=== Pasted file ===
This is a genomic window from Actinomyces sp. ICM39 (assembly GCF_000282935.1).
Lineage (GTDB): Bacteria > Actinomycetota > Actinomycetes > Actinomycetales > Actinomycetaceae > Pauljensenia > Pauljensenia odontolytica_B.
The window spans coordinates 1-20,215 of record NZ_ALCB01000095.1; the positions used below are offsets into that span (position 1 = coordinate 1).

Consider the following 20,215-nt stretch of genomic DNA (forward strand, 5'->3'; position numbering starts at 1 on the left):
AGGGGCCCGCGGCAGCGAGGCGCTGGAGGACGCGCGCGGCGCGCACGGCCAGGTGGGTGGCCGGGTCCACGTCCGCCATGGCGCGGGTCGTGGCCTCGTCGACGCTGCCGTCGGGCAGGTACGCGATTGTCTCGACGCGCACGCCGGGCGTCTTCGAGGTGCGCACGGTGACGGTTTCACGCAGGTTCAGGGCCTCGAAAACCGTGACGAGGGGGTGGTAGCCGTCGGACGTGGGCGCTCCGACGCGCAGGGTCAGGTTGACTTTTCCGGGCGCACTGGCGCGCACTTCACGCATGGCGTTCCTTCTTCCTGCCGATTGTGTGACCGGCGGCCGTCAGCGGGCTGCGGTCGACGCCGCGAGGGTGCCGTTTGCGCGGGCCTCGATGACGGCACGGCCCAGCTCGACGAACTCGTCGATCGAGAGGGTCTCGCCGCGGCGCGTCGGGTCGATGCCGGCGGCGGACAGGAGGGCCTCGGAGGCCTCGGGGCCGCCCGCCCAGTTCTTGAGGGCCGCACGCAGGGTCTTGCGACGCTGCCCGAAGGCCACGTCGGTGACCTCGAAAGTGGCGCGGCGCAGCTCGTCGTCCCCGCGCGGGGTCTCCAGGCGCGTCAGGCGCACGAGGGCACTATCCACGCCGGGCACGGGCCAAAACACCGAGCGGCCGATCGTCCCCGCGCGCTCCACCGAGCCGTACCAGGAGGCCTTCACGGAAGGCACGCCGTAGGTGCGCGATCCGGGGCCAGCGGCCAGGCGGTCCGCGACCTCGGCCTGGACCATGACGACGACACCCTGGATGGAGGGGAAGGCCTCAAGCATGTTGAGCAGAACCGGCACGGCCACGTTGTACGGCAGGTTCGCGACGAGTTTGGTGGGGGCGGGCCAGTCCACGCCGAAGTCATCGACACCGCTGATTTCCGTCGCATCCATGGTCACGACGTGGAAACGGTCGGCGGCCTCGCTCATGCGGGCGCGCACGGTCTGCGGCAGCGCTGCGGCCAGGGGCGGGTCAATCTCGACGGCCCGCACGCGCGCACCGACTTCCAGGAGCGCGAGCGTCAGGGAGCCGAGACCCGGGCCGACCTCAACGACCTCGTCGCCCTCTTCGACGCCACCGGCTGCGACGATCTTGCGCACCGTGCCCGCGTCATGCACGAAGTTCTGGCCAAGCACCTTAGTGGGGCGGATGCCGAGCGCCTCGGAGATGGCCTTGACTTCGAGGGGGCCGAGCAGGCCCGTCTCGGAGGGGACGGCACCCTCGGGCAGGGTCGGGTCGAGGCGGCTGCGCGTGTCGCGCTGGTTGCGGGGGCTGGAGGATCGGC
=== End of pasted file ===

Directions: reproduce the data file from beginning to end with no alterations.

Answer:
This is a genomic window from Actinomyces sp. ICM39 (assembly GCF_000282935.1).
Lineage (GTDB): Bacteria > Actinomycetota > Actinomycetes > Actinomycetales > Actinomycetaceae > Pauljensenia > Pauljensenia odontolytica_B.
The window spans coordinates 1-20,215 of record NZ_ALCB01000095.1; the positions used below are offsets into that span (position 1 = coordinate 1).

Consider the following 20,215-nt stretch of genomic DNA (forward strand, 5'->3'; position numbering starts at 1 on the left):
AGGGGCCCGCGGCAGCGAGGCGCTGGAGGACGCGCGCGGCGCGCACGGCCAGGTGGGTGGCCGGGTCCACGTCCGCCATGGCGCGGGTCGTGGCCTCGTCGACGCTGCCGTCGGGCAGGTACGCGATTGTCTCGACGCGCACGCCGGGCGTCTTCGAGGTGCGCACGGTGACGGTTTCACGCAGGTTCAGGGCCTCGAAAACCGTGACGAGGGGGTGGTAGCCGTCGGACGTGGGCGCTCCGACGCGCAGGGTCAGGTTGACTTTTCCGGGCGCACTGGCGCGCACTTCACGCATGGCGTTCCTTCTTCCTGCCGATTGTGTGACCGGCGGCCGTCAGCGGGCTGCGGTCGACGCCGCGAGGGTGCCGTTTGCGCGGGCCTCGATGACGGCACGGCCCAGCTCGACGAACTCGTCGATCGAGAGGGTCTCGCCGCGGCGCGTCGGGTCGATGCCGGCGGCGGACAGGAGGGCCTCGGAGGCCTCGGGGCCGCCCGCCCAGTTCTTGAGGGCCGCACGCAGGGTCTTGCGACGCTGCCCGAAGGCCACGTCGGTGACCTCGAAAGTGGCGCGGCGCAGCTCGTCGTCCCCGCGCGGGGTCTCCAGGCGCGTCAGGCGCACGAGGGCACTATCCACGCCGGGCACGGGCCAAAACACCGAGCGGCCGATCGTCCCCGCGCGCTCCACCGAGCCGTACCAGGAGGCCTTCACGGAAGGCACGCCGTAGGTGCGCGATCCGGGGCCAGCGGCCAGGCGGTCCGCGACCTCGGCCTGGACCATGACGACGACACCCTGGATGGAGGGGAAGGCCTCAAGCATGTTGAGCAGAACCGGCACGGCCACGTTGTACGGCAGGTTCGCGACGAGTTTGGTGGGGGCGGGCCAGTCCACGCCGAAGTCATCGACACCGCTGATTTCCGTCGCATCCATGGTCACGACGTGGAAACGGTCGGCGGCCTCGCTCATGCGGGCGCGCACGGTCTGCGGCAGCGCTGCGGCCAGGGGCGGGTCAATCTCGACGGCCCGCACGCGCGCACCGACTTCCAGGAGCGCGAGCGTCAGGGAGCCGAGACCCGGGCCGACCTCAACGACCTCGTCGCCCTCTTCGACGCCACCGGCTGCGACGATCTTGCGCACCGTGCCCGCGTCATGCACGAAGTTCTGGCCAAGCACCTTAGTGGGGCGGATGCCGAGCGCCTCGGAGATGGCCTTGACTTCGAGGGGGCCGAGCAGGCCCGTCTCGGAGGGGACGGCACCCTCGGGCAGGGTCGGGTCGAGGCGGCTGCGCGTGTCGCGCTGGTTGCGGGGGCTGGAGGATCGGC